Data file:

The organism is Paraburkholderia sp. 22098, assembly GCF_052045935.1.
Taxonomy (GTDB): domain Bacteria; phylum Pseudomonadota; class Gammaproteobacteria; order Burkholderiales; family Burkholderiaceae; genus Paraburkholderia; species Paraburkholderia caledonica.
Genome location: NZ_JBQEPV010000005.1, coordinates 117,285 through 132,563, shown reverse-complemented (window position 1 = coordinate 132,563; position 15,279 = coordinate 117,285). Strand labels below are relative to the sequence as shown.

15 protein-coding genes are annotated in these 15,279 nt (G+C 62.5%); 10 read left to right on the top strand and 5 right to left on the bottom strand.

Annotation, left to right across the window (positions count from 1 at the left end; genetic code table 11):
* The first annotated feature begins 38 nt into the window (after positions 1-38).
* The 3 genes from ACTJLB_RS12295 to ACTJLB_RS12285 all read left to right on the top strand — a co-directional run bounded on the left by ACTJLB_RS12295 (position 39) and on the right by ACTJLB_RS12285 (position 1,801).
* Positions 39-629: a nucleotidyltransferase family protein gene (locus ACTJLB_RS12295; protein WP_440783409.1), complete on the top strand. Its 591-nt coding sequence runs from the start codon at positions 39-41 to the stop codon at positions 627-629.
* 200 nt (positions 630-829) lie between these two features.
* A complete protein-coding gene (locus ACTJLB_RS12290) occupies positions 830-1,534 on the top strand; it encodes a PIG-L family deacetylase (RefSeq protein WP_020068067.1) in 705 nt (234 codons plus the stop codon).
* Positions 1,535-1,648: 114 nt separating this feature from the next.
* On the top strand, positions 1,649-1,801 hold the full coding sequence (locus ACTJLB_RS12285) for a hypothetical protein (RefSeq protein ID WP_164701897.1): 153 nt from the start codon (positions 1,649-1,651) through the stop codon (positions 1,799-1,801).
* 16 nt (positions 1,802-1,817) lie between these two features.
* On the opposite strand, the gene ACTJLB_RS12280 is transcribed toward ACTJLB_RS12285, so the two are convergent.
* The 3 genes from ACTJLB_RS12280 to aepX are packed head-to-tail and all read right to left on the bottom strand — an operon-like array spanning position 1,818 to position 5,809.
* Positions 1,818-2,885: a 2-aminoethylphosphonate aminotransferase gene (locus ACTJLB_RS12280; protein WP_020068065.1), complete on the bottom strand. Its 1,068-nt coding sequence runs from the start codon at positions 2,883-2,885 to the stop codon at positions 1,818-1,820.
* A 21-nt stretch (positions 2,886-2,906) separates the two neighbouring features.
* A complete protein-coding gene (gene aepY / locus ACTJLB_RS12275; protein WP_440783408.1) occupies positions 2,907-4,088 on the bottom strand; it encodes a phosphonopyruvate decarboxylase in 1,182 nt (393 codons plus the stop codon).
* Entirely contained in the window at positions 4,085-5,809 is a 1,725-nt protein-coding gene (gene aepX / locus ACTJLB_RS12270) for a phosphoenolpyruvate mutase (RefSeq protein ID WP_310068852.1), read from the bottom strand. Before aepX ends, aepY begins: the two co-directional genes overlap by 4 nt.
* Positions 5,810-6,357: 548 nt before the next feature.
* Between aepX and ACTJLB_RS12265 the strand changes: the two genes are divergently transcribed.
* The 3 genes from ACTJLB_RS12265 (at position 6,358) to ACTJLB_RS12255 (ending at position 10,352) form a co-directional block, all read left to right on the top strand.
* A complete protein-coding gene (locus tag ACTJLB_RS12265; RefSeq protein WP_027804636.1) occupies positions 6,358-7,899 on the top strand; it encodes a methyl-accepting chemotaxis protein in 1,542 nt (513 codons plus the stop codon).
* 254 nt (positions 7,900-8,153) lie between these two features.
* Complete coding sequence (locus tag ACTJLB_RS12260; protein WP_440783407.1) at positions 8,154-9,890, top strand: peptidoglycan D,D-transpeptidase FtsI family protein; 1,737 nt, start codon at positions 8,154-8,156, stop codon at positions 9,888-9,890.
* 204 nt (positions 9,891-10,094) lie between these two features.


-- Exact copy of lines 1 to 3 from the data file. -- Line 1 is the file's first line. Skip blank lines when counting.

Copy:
The organism is Paraburkholderia sp. 22098, assembly GCF_052045935.1.
Taxonomy (GTDB): domain Bacteria; phylum Pseudomonadota; class Gammaproteobacteria; order Burkholderiales; family Burkholderiaceae; genus Paraburkholderia; species Paraburkholderia caledonica.
Genome location: NZ_JBQEPV010000005.1, coordinates 117,285 through 132,563, shown reverse-complemented (window position 1 = coordinate 132,563; position 15,279 = coordinate 117,285). Strand labels below are relative to the sequence as shown.